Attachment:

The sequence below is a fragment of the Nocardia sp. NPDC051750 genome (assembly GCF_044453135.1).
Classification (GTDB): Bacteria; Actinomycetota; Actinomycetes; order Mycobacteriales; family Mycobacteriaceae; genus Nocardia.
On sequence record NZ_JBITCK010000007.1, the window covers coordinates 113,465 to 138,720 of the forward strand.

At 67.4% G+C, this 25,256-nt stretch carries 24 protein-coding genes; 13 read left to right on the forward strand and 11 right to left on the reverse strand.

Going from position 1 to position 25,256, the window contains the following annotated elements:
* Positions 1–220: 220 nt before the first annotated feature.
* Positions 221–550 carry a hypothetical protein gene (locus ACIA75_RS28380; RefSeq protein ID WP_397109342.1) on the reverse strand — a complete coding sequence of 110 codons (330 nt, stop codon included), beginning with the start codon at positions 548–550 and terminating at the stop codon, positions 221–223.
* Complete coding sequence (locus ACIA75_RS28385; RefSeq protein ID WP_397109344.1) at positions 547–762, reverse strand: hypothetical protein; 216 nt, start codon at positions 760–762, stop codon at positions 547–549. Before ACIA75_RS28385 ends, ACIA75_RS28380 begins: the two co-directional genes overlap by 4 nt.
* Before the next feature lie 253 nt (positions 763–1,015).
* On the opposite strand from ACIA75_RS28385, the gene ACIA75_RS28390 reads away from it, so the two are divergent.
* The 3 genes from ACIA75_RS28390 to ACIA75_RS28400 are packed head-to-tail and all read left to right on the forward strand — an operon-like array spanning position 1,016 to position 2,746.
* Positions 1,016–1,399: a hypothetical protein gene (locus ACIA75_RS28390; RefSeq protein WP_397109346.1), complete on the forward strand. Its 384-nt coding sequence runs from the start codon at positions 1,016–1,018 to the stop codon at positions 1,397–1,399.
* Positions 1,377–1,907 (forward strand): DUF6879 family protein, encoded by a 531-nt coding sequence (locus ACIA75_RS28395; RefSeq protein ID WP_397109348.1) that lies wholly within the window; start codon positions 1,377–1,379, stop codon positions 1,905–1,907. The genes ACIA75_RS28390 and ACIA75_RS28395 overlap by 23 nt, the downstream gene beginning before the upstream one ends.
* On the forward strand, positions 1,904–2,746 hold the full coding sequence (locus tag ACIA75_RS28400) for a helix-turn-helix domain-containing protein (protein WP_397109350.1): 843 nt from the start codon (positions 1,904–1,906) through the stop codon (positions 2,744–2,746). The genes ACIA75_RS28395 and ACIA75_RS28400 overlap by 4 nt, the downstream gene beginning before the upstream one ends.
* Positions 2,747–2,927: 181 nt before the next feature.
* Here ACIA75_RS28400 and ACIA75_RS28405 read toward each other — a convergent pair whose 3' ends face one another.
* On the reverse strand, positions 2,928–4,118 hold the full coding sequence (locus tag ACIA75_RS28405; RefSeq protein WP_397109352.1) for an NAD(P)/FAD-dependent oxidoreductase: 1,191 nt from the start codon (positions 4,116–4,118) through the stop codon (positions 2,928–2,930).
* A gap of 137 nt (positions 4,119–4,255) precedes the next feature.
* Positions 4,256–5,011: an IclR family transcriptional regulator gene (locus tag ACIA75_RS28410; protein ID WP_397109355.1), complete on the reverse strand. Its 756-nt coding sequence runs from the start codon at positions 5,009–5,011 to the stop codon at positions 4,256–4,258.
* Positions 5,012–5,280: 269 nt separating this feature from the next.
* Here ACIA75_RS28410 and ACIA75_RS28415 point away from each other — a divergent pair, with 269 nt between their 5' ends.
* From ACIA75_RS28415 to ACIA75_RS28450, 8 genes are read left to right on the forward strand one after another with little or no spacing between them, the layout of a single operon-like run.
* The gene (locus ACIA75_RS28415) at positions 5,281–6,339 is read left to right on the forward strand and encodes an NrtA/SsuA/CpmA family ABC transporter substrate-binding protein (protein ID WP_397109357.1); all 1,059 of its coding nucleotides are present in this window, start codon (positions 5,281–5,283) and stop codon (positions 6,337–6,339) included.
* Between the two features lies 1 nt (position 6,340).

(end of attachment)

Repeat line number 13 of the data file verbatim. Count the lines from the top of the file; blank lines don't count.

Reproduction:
* Positions 1,377–1,907 (forward strand): DUF6879 family protein, encoded by a 531-nt coding sequence (locus ACIA75_RS28395; RefSeq protein ID WP_397109348.1) that lies wholly within the window; start codon positions 1,377–1,379, stop codon positions 1,905–1,907. The genes ACIA75_RS28390 and ACIA75_RS28395 overlap by 23 nt, the downstream gene beginning before the upstream one ends.